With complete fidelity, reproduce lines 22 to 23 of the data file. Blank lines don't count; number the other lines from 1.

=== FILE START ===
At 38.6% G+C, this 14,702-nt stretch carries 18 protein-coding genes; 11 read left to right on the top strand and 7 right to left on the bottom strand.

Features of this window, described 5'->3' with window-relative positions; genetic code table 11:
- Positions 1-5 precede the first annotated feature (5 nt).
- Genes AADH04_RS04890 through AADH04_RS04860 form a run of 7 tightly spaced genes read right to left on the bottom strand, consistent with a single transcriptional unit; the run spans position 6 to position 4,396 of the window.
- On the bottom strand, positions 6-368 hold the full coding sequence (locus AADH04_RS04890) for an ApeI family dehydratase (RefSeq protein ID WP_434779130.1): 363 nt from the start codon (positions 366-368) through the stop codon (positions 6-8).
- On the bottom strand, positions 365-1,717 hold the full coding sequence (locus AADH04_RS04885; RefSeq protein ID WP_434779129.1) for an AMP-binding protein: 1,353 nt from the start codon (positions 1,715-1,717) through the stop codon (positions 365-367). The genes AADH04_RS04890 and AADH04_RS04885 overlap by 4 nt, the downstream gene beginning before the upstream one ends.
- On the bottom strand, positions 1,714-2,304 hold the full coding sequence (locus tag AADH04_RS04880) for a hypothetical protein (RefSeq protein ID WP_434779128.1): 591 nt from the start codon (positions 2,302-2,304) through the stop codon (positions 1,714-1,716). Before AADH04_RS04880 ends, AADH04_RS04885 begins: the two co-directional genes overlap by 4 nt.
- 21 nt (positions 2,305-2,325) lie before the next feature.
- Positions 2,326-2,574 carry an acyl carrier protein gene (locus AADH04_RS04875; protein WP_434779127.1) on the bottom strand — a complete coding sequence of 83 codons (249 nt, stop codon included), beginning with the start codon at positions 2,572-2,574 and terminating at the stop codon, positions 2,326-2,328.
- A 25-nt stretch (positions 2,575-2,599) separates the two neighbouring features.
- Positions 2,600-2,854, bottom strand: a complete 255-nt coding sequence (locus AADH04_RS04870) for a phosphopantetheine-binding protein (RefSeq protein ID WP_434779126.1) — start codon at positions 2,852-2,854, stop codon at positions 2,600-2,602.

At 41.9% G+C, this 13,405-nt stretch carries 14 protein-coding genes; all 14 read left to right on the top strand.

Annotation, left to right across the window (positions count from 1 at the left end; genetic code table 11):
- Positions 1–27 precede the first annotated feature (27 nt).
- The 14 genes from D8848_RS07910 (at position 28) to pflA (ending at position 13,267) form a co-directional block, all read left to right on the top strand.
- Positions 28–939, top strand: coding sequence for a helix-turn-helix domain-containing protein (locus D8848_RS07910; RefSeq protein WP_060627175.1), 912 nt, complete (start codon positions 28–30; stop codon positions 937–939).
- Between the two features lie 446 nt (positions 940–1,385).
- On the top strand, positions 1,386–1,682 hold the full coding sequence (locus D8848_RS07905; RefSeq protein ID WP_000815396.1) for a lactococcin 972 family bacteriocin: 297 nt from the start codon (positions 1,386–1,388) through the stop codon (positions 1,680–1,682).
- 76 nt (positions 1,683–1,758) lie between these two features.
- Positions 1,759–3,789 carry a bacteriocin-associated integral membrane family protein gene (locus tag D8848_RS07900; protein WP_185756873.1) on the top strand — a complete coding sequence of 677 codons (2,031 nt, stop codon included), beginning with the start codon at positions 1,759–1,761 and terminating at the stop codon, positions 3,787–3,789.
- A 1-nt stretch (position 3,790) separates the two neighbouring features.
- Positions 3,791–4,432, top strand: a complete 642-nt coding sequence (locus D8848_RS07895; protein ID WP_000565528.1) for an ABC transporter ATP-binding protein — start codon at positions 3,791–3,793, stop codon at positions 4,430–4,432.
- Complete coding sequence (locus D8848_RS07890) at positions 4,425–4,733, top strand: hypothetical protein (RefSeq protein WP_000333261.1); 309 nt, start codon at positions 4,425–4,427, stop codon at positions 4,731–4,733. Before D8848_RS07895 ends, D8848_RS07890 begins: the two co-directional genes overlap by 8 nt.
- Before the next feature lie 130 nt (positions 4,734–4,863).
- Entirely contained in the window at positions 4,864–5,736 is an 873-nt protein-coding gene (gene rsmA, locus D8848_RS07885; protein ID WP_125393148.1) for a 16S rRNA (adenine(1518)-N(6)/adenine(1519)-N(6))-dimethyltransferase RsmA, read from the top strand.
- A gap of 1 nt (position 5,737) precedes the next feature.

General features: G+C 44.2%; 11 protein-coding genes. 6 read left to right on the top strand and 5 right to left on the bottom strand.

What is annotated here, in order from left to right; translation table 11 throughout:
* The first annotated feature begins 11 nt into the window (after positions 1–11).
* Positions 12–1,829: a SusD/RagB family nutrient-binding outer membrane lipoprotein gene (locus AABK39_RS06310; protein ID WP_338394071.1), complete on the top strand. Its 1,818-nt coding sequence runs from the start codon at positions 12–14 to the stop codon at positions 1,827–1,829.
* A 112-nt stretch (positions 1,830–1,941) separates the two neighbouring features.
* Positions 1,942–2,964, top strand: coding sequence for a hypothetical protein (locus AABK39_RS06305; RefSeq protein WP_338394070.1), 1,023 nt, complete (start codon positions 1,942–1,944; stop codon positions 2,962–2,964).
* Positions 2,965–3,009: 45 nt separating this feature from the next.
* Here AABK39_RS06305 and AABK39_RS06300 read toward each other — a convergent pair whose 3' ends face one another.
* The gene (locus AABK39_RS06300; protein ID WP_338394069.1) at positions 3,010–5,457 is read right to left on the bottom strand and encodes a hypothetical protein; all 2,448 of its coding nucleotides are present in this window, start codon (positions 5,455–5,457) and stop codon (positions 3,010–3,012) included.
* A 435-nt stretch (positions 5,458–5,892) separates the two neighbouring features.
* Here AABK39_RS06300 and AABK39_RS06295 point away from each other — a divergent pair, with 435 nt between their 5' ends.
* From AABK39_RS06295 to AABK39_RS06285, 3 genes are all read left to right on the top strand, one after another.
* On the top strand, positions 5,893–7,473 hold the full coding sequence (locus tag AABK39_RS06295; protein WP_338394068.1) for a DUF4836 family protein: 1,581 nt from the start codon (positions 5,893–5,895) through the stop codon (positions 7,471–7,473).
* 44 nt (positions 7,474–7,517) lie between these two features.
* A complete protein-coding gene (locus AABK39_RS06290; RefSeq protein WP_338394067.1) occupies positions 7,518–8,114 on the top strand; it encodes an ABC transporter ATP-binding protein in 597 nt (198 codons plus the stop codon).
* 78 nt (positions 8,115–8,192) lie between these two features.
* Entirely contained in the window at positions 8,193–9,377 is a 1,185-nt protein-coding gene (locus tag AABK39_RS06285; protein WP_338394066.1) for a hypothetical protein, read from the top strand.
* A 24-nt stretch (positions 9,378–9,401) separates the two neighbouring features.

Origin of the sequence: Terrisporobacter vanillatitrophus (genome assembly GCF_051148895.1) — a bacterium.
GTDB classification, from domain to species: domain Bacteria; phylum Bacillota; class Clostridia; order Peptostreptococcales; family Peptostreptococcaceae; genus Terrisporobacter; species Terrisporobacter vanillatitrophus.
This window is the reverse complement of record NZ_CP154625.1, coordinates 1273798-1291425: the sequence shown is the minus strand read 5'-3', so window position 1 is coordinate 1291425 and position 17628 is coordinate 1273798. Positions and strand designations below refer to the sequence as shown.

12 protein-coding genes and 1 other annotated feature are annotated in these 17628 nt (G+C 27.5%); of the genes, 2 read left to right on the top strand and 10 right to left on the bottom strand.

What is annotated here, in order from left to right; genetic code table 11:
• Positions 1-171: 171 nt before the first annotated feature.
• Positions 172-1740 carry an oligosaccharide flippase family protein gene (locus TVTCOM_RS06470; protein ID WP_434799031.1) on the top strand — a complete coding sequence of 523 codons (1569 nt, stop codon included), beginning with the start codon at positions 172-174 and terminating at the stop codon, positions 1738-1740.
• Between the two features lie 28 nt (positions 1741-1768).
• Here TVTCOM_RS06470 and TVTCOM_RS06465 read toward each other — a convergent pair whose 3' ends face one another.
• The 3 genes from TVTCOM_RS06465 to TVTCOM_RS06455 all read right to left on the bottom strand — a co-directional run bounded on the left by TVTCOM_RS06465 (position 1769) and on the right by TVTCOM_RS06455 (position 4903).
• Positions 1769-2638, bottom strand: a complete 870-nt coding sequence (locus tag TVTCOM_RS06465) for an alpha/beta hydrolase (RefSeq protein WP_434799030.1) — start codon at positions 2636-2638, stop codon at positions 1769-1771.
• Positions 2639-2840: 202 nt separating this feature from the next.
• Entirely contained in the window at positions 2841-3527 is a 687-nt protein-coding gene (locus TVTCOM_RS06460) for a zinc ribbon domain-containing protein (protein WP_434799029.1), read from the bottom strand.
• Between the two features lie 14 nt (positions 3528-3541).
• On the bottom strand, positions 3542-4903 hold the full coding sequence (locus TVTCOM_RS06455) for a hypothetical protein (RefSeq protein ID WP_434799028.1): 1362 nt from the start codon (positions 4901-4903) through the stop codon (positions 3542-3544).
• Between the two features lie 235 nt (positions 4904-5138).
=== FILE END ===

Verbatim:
- Positions 3,791–4,432, top strand: a complete 642-nt coding sequence (locus D8848_RS07895; protein ID WP_000565528.1) for an ABC transporter ATP-binding protein — start codon at positions 3,791–3,793, stop codon at positions 4,430–4,432.
- Complete coding sequence (locus D8848_RS07890) at positions 4,425–4,733, top strand: hypothetical protein (RefSeq protein WP_000333261.1); 309 nt, start codon at positions 4,425–4,427, stop codon at positions 4,731–4,733. Before D8848_RS07895 ends, D8848_RS07890 begins: the two co-directional genes overlap by 8 nt.